Definitions for adoxography
This page provides all possible meanings and translations of the word adoxography
Good writing on a minor subject.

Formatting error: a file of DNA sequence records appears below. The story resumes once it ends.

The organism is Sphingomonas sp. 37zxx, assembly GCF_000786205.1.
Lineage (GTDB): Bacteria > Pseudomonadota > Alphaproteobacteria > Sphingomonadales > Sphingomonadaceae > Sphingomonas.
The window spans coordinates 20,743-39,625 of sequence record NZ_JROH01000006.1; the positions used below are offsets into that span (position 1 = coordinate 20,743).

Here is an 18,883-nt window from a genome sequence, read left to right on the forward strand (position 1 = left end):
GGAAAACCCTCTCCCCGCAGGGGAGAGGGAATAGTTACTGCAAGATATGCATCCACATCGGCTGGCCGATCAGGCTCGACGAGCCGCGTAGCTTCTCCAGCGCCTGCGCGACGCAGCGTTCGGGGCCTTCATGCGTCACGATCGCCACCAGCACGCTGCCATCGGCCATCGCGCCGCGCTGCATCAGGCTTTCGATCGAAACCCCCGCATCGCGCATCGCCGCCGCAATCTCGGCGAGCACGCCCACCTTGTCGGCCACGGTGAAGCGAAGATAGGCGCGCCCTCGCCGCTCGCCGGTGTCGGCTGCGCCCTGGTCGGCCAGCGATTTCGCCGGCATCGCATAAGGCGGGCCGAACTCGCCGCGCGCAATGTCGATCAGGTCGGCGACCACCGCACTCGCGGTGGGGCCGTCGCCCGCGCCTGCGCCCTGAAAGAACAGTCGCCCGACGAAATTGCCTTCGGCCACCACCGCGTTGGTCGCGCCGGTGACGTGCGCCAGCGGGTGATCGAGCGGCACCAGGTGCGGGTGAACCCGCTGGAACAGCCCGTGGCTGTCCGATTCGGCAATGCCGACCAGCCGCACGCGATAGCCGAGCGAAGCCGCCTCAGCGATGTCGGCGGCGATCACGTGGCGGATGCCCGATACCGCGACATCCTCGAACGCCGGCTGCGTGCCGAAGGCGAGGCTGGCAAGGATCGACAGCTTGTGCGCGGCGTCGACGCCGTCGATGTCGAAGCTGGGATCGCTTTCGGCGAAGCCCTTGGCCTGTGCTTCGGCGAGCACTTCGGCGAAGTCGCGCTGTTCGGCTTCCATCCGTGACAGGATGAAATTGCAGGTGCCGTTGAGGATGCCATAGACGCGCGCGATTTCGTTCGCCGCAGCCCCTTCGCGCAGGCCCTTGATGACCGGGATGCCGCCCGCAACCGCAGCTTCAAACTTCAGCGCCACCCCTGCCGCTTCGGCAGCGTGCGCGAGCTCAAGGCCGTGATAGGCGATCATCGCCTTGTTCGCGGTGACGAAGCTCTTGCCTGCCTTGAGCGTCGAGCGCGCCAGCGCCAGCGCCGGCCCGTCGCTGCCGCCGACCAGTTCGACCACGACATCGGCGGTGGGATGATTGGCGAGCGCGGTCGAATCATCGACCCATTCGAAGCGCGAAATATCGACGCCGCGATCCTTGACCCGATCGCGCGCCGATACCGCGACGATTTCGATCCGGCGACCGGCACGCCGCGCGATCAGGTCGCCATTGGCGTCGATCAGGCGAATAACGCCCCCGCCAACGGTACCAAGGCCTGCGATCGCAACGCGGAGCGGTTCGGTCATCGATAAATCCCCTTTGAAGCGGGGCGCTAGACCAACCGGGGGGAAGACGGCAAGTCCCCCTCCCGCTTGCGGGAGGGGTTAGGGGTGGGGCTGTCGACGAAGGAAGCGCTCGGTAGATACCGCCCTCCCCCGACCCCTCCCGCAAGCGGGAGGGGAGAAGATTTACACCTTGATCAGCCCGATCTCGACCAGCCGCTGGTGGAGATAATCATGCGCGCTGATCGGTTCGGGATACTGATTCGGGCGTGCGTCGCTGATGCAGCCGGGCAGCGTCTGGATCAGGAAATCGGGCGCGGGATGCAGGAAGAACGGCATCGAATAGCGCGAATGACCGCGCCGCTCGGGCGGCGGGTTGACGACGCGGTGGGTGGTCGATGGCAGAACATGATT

Adoxography is a term coined in the late 19th century, and means "fine writing on a trivial or base subject." It was a form of rhetorical exercise “in which the legitimate methods of the encomium are applied to persons or objects in themselves obviously unworthy of praise, as being trivial, ugly, useless, ridiculous, dangerous or vicious” — see Arthur S. Pease, ‘Things Without Honor’, Classical Philology Vol. XXI 27, at 28-9. Pease surveys this field from its origins with the defence of Helen ascribed to Gorgias, and cites De Quincey’s On Murder Considered as one of the Fine Arts and Lewis Carroll’s Through the Looking-Glass as modern examples. Pease suggests that the skill was taught in ancient Greece, where the matters known to have been praised included gout, blindness, deafness, old age, negligence, adultery, flies, gnats, bedbugs, smoke, and dung. The art was rediscovered during the revival of rhetoric in the 16th century. Among the best known and most influential examples was Erasmus’ Moriae Encomium or The Praise of Folly.
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